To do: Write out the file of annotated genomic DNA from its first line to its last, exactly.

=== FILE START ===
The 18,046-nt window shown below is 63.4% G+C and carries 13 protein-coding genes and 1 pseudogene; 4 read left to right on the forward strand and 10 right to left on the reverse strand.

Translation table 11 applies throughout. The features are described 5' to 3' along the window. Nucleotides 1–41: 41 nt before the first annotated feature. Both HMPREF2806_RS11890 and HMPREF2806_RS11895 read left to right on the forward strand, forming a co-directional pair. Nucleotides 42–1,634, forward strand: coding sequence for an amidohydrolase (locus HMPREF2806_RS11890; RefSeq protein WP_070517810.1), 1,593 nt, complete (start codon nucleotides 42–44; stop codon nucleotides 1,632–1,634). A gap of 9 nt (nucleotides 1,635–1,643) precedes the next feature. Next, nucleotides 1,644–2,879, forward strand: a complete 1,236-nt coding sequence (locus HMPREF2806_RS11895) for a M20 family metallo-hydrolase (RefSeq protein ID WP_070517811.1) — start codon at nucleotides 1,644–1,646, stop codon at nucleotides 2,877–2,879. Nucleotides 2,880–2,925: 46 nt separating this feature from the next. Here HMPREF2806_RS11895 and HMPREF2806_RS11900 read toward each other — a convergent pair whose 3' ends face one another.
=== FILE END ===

The 18,046-nt window shown below is 63.4% G+C and carries 13 protein-coding genes and 1 pseudogene; 4 read left to right on the forward strand and 10 right to left on the reverse strand.

Translation table 11 applies throughout. The features are described 5' to 3' along the window. Nucleotides 1–41: 41 nt before the first annotated feature. Both HMPREF2806_RS11890 and HMPREF2806_RS11895 read left to right on the forward strand, forming a co-directional pair. Nucleotides 42–1,634, forward strand: coding sequence for an amidohydrolase (locus HMPREF2806_RS11890; RefSeq protein WP_070517810.1), 1,593 nt, complete (start codon nucleotides 42–44; stop codon nucleotides 1,632–1,634). A gap of 9 nt (nucleotides 1,635–1,643) precedes the next feature. Next, nucleotides 1,644–2,879, forward strand: a complete 1,236-nt coding sequence (locus HMPREF2806_RS11895) for a M20 family metallo-hydrolase (RefSeq protein ID WP_070517811.1) — start codon at nucleotides 1,644–1,646, stop codon at nucleotides 2,877–2,879. Nucleotides 2,880–2,925: 46 nt separating this feature from the next. Here HMPREF2806_RS11895 and HMPREF2806_RS11900 read toward each other — a convergent pair whose 3' ends face one another.